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Learning About Africa: Sierra Leone Joining the Conversation

Last summer while in Sierra Leone I discovered firsthand the difficulties of connecting to the Internet when the only option was via satellite. I often sat fruitlessly watching the slow crawl of a site attempting to link up and it made me become more realistic about setting up relationships with schools in Sierra Leone using the Internet, knowing how hard it would be from their end. It also made me admire all the more the Peace Corps Volunteers who were blogging, say Bryan Meeker (whose latest post “What Makes a Volunteer” is incredibly moving).

So how wonderful to learn that today Sierra Leone is getting its first fibre optic cable that will make an enormous difference in the speed, reliability, and range of its Internet connections. The details are in this Reuters article:

Sierra Leone will secure its first fibre optic connection to the outside world on Monday with the arrival of theAfrica Coast to Europe (ACE) submarine cable in the capital Freetown.

Sierra Leone, which is still recovering from a devastating 11-year civil war that ended in 2002, is part of a dwindling group of countries still wholly reliant on highly expensive satellite bandwidthfor internet connections.

Numerous studies have identified cheap and fast Internet as a factor that can boost a country’s economic growth.

“The vessel that carries the fiber optic cable is currently within the shores of Sierra Leone,” Sierra Leone’s Ministry of Information said in a statement.

It added the vessel would dock and lay the cable later on Monday at a landing station by Lumley Beach in western Freetown.

When complete, the 17,000-km (11,000-mile) ACE cable will run from France to South Africa, connecting 23 countries. The cable was launched by France Telecom as part of a consortium with telecom operators in participating countries.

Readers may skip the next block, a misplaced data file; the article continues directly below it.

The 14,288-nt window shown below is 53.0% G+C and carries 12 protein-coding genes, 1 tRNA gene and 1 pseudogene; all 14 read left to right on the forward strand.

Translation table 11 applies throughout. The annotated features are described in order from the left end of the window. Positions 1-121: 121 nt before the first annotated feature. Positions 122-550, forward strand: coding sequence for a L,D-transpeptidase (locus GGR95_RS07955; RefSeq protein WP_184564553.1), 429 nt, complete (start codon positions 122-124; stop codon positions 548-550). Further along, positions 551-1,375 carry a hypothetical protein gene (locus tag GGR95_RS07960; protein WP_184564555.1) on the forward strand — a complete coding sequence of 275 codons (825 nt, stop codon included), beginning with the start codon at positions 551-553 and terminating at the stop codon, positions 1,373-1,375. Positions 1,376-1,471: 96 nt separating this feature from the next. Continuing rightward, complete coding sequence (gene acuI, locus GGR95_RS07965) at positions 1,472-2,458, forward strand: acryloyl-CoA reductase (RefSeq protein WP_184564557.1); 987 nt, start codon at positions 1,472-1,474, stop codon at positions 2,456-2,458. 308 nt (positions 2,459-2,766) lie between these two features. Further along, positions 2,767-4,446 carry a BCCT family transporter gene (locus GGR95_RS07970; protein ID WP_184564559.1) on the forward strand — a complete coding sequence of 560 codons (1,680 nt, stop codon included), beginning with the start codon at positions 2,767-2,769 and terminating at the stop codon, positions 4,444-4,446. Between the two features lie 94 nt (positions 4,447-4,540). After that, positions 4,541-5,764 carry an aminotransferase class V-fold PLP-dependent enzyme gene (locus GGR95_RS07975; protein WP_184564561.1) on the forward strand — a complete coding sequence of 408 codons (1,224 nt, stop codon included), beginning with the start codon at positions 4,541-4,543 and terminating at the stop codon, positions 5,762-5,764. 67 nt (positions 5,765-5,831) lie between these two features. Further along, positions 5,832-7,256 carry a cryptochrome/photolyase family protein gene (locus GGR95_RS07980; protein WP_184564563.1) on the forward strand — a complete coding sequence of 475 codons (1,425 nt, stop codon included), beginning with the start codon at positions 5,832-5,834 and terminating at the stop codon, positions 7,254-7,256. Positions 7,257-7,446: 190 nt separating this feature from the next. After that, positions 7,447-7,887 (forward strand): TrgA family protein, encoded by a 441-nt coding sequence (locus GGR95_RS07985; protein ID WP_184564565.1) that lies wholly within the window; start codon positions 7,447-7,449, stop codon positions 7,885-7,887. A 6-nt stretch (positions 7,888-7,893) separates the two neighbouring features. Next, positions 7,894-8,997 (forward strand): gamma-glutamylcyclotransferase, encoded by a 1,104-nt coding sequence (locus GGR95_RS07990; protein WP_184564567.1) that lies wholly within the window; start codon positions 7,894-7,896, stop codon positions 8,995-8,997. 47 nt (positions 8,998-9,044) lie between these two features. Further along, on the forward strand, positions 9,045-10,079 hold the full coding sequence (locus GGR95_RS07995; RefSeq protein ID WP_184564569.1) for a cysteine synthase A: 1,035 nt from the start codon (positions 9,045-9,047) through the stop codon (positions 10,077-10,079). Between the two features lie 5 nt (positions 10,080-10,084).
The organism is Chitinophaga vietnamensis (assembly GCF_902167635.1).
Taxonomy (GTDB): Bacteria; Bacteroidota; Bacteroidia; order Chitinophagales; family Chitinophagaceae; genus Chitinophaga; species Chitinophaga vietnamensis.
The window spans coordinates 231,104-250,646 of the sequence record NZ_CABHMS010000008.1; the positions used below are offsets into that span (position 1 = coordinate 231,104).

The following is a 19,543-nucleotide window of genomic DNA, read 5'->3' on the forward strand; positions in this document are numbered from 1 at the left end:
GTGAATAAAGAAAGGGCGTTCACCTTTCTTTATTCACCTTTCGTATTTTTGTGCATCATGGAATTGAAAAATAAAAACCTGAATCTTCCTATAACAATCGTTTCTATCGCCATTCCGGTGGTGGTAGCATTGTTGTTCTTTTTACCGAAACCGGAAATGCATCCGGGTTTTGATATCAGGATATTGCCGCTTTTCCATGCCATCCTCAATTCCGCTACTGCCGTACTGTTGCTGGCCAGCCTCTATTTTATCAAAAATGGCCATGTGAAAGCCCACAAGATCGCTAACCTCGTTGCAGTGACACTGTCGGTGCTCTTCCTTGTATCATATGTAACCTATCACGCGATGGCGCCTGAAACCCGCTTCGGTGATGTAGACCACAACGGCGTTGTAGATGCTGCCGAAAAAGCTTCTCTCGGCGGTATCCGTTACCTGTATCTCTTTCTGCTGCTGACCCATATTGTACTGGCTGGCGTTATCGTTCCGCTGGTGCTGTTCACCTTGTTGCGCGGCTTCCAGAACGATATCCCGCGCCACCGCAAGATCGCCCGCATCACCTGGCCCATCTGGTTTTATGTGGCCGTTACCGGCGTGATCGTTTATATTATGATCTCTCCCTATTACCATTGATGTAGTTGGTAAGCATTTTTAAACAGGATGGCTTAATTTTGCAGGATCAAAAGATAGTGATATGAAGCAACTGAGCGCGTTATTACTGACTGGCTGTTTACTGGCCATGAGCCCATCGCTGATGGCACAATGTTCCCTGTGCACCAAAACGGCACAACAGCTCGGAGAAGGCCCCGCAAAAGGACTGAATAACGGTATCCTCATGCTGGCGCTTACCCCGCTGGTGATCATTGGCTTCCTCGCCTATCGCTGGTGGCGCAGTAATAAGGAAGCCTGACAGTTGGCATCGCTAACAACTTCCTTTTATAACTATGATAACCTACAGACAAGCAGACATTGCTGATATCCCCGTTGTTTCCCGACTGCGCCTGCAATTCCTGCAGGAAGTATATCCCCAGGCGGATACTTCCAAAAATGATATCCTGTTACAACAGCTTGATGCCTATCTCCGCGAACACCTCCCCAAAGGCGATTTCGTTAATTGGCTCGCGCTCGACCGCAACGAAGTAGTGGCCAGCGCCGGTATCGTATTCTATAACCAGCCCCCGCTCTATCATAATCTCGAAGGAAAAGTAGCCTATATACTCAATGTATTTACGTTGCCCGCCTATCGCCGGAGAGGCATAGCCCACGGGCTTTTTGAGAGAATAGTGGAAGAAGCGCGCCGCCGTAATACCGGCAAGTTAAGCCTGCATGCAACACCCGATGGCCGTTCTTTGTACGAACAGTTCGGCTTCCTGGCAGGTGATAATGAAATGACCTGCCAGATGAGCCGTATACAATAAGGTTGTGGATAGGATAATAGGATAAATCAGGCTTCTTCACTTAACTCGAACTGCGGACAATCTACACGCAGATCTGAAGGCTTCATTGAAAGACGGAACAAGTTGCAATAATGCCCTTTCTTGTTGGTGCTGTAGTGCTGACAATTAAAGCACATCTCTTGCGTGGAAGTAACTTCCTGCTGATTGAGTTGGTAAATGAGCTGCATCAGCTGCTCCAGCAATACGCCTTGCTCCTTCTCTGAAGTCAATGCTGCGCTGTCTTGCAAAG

Sierra Leone, along with neighbouring Liberia, missed out on previous fibre optic cables laid down the West African coast, such as SAT-3.

“At that time we had a civil war, we didn’t have the opportunity to articulate the arrangement to have a landing station here,” said Senesie Kallon, deputy director general of Sierra Leone’s National Telecommunications Commission.

At present, Internet access in Sierra Leone is currently slow or expensive, and often both.

According to the National Telecommunications Commission, the country as a whole has just 155 Megabits of bandwidth, less than would serve a small American or European town.

The World Bank estimates that bandwidth in Sierra Leone costs 10 times the level in East Africa and 25 times the U.S. price. Barely one percent of the 5.4 million population have access to Internet services.

The World Bank is providing $30 million to fund the connection of Sierra Leone to the cable offshore.

“There was an opportunity to connect Sierra Leone to ACE in 2011 and if the country were to miss that it wasn’t clear there’d be further opportunities,” said Vijay Pillai, the bank’s country manager in Freetown.

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Happy 50th Anniversary, Peace Corps

Last week-end, in D.C., there were all sorts of celebrations for Peace Corps‘ 50th anniversary. Yes, it was 50 years ago that this organization began. As one of thousands who served, I can attest to its continuing importance. Especially today when so many are able to travel to remote parts of the world and also engage virtually, I feel Peace Corps more than ever affirms the importance of long-term engagement and commitment to a people and a place.


Sierra Leone was one of the first countries Peace Corps went to and I’ve gotten to know several who were in those early groups. It was sad, but understandable when they had to pull out for safety’s sake in the early 90s and all the more heartening that they are now back.